Literary analysis is the hardest writing mode to teach. Narrative, research, and argument? Got those covered. But literary analysis? Oof.
The trouble with literary analysis isn’t the structure, of course. The hard part is the analysis. How do you teach 14-year-olds to think deeply about a literary work and then clearly express those thoughts in writing?
When I was teaching freshmen, it was a long process. Lit. analysis was a major focus every fall as we learned literary devices via a collection of classic short stories. Throughout the first quarter, I’d introduce elements of literary analysis writing with repeated exposure to deep-thinking questions, close reading demonstrations, and writers’ workshop-style tasks that we’d kick around/massage on the whiteboard together. Like I said, a process.
Over the years, I broke some of those elements down into lecture materials I’ve shared here for free. (Click for theme, introductory paragraph, concluding paragraph, and words to avoid materials.) But I never built a complete Introduction to Literary Analysis writing unit because it felt too big, too unwieldy. In the past month, two friends in separate conversations mentioned they really wanted me to pull those bits and pieces into an easier-to-follow path. So I did.
What does the plan look like? This:
It’s my nine-week process boiled down into nine days. At the end, students will have the building blocks they need to apply these skills to any work of literature a teacher wants to use for a full literary analysis essay assignment.
Long-time followers of the blog will notice that about a third of these materials are free downloads (see above). A third is comprised of existing paid product elements that fit smoothly into this plan. The final third is comprised of entirely new materials I built for this unit.
My favorite pieces are the introductory slide set to help students see why they should care about this writing mode, the step-by-step body paragraph format guide, and the deconstruct the essay models that help students see how the whole process comes together.
Introductory slide set sample:
Body paragraph format sample:
Deconstruct the essays sample:
If you’re interested in teaching literary analysis, this unit is the right place to start.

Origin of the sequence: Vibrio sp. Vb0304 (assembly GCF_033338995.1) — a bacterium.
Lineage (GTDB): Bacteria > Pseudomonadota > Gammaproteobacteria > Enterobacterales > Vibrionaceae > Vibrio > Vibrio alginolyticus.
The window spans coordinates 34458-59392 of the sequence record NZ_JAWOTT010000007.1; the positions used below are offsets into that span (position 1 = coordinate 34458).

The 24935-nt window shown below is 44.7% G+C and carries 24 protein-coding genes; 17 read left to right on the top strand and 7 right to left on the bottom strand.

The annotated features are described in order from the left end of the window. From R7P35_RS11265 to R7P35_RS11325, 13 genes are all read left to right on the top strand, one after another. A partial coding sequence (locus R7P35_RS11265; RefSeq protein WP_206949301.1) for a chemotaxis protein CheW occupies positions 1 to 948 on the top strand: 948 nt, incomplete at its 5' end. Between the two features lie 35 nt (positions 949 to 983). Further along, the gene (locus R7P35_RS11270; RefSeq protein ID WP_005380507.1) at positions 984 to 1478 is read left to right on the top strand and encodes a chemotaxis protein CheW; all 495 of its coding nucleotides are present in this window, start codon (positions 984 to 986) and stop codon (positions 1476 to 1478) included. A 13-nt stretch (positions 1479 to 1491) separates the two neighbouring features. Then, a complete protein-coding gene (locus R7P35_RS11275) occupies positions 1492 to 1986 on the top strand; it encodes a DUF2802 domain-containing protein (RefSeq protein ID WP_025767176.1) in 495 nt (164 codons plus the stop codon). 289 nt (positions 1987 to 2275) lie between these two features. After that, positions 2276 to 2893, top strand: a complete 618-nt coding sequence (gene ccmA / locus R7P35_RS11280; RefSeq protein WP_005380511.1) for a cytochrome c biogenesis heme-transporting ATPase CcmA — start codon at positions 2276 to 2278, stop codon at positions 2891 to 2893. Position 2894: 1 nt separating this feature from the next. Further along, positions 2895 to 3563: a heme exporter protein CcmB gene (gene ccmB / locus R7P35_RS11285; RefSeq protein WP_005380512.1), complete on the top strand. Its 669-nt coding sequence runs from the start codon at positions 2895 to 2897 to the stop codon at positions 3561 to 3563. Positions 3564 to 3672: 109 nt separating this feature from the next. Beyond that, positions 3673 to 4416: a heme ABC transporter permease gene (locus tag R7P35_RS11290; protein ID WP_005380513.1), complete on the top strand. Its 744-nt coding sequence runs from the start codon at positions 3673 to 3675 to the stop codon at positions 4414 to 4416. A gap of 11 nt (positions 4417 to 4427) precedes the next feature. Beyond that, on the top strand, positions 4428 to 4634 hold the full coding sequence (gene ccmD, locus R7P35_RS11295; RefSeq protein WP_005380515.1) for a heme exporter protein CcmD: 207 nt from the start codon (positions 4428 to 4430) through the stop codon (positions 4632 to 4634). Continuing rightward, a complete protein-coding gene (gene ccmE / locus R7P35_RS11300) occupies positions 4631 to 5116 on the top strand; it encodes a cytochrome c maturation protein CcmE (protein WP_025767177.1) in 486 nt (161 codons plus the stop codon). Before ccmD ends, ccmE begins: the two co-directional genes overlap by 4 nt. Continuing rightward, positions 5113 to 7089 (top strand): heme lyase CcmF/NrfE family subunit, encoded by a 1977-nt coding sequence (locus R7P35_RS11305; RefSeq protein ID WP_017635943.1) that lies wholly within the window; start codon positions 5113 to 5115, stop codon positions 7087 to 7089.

Alright, y’all, what’s my next project? Leave a reply below and let me know which teaching task is giving you the most grief right now. I want to make your life easier, if I can.
10 thoughts on “Literary Analysis Essay Writing”
I would love to see a research essay unit! Particularly for a long research essay–like 5-10 pages! 🙂 Thanks, LR, you’re the best!
I hear you, Kim. Now THAT would be a problem to solve. 😅 Those papers can be such a slog, so I moved toward a shorter blog-based approach to teach research skills and writing. More on that here: https://www.teacherspayteachers.com/Product/Research-Based-Writing-for-Teens-Use-Blog-Approach-to-Practice-Research-CCSS-2625300 Still, your idea is solid and I’ll let it roll around my head.
Your work is truly golden! Thank you for all you do to help ease the burden!
Thanks so much, Charlotte, for your kind note. 🙂 I really do love building curriculum and helping teachers. This is my happy place.
I teach seventh grade social studies and really struggle with knowing how to instruct my students in writing for a content area (and what to have them write to be honest!). I know high school English is your jam, but I could use the help.
Like you said, my focus is ELA more than social science, but I can suggest that you to look up “document-based question” assignments. At the high school level, my history teacher friends use a lot of DBQs as baby-step prep for the AP history exams. I’m thinking that maybe you could break down that format/process into even smaller chunks for your 7th graders? Okay, social studies friends, what else should Amanda look at as she builds her writing materials?
Hope this helps,
I’d love to see a rhetorical analysis essay unit.
Great idea, Patty! I’ve added this to my idea notebook, but must admit I’m not sure when time/inspiration will align to get this done. In the meantime, I have a series of “real-world rhetoric” lessons where students deconstruction rhetorical argument essays by academics. Maybe some of these will be useful? The collection is here:
I would love a unit based on “real life” skills. Perhaps students choose a job, complete a job application & cover letter, research salary, create a monthly budget, etc. It isn’t exactly ELA specific, but honestly, so many of my students are lacking basic life skills that don’t fit into a specific class’s curriculum so it falls through the cracks.
Fantastic ideas, Ashley! I love these and know there’s a real need for resources like this. Not sure when/if/how, but I’ve added this to my idea notebook. Thanks!